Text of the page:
Dawn of the e-books era? Image CC from OpenClipArtLibrary
News items, statistics and blog posts about e-books crop up on an almost daily basis and sometimes it seems difficult to keep up with all the changes (or is that just me?!). Sometimes reported developments apply only to America (e.g. availability of certain hardware) whilst others start in America and then come here. Here are some links to a selection of the articles that I have come across recently on the topic of e-books (meaning e-book reader devices and e-books content). NB you may want to go and get a cuppa, this is going to be another long post!
According to a recent YouGov poll, 1 in 40 adults in the UK received an e-reader for Christmas 2011, over 90% of which were Kindles. The article notes that the UK’s biggest publishing group Hachette sold over 100,000 e-books on Christmas day alone, and both HarperCollins and Random House also had e-book downloads of over 100,000 on that day, each.
This recent article in USA Today shows a range of e-book sales data, including a chart of when titles in the USA Today’s Best-selling list have sold more e-copies than paper copies.
Here is a simple summary mainly from a UK perspective of the potential for loaning e-books (content) in public libraries. This is from a computing website not from a library perspective.
The above article mentions the lending of e-books (content) in America with Amazon’s Kindle. The Amazon Prime package includes unlimited instant streaming of thousands of movies and TV shows and a Kindle e-book to borrow for free each month from the Kindle Owners’ Lending Library. The lending library currently has some 66,000 titles, and it costs $79 (c.£51) a year to join, and is only available in America, in partnership with Overdrive. *UPDATE – at bottom of post
As the public cannot get free Kindle e-books via library services anyway this could be attractive for Kindle owners who are prepared to pay $6.50 a month (equiv. of£4.30) although they only get one free e-book loan a month for that (along with the films etc). See also two articles about this on Digital Shift and Digital Reader.
Publishers and libraries
In November 2011 two decisions sent shockwaves through the library world. One was Penguin’s decision to not make digital editions of new titles available for library lending. The reason given was ‘security issues’. Initially announced in America, the decision was then announced for UK Penguin a few days later.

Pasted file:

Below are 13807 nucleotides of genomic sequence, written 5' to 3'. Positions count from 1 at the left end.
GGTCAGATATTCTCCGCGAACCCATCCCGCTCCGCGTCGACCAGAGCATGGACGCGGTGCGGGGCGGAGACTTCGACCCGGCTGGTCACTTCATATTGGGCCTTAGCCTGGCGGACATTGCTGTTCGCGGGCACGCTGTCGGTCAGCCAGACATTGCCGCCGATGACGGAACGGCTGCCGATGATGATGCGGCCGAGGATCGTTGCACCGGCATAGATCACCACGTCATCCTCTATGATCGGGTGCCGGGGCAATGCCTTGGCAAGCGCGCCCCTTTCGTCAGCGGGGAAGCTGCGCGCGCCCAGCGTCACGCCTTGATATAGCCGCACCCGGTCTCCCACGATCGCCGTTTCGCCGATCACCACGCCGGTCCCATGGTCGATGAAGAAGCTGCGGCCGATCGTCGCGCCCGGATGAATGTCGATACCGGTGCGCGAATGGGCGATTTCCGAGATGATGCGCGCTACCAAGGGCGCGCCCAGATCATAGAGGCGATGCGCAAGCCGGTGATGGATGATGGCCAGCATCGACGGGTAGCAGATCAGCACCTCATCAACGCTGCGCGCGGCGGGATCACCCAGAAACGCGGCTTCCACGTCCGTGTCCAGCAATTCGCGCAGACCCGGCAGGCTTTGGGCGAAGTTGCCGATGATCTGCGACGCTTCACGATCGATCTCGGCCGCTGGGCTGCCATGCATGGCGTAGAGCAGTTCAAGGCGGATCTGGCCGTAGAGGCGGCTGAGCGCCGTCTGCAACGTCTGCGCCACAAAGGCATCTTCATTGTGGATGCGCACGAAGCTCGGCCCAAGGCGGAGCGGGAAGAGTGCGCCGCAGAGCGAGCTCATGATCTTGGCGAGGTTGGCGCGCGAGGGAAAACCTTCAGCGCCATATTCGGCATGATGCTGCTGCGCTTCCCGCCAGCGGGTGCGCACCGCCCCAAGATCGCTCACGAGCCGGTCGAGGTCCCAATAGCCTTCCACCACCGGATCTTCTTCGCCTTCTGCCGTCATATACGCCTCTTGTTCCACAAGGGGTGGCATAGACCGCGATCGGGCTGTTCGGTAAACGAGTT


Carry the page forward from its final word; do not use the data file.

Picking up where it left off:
Harper Collins’ decision to restrict library e-book lending to 26 issues per title also caused consternation in the book world, including this article in the Guardian, and in Library Journal, and see also the HarperCollins’ response in an open letter to libraries. The decision means that for libraries with HarperCollins’ e-books, after a title has been borrowed 26 times it self-destructs (well, sort of), and disappears from the library catalogue and the library has to buy it again if they want to still offer it to customers. The 26 figure was based on the average number of loans a paperback usually lasts. I’m a bit confused as to why wear and tear on paperbacks should be converted into wear and tear on a digital file though.
Also in America (not sure if library authorities in the UK who use Overdrive have noticed the same problem), some public librarians in America noticed that different libraries who had subscribed to the Overdrive service received different collections of stock to offer their customers, and only found out by mistake.
This article in the New York Times entitled ‘Publishers vs. Libraries: An E-Book Tug of War’ outlines the views of publishers and why they fear the involvement of libraries in e-books, and also provides a general overview of the current e-book situation in America.
Closer to home in Wales, various Welsh language blogs have raised the issue of the availability of Welsh language e-books, see recent posts by by Carl Morris, Hacio’r iaith and Hen Rech Flin here and here.
Some of the posts mention the Welsh Books Council’s recent report into the issue of Welsh language e-books, and you can read this report in English or Welsh. The report indicates that the epub format is the preferred option, and that there is considerable interest among Welsh language speakers to be able to access Welsh language e-books.
Several publishers in Wales do sell e-books directly, including Y Lolfa , Honno for all their new titles from now on through Amazon Kindle, and Parthian that I’m aware of, (although Honno and Parthian mainly publish in English), and the Welsh Books Council also intends to offer e-books to the public through Gwales.
If you are interested in e-book readers or other mobile reading devices you might like to view this short piece on BBC Click programme.
And finally… !
This Guardian article discusses the pricing of e-books, and this blog post forecasts future battles to come in the e-book world in this post on ‘The years the e-book wars broke out’.
I think that’s enough for now!
*Kindle Prime update – according to TechCrunch, Amazons launch of Kindle Direct Publishing has let to over 75,000 titles now being available in the lending library scheme. And in December 2011 customers borrowed nearly 300,000 KDP titles. KDP allows independent authors and publishers to make their titles exclusive to Amazon, and if they’re borrowed they get a share of the KDP fund.
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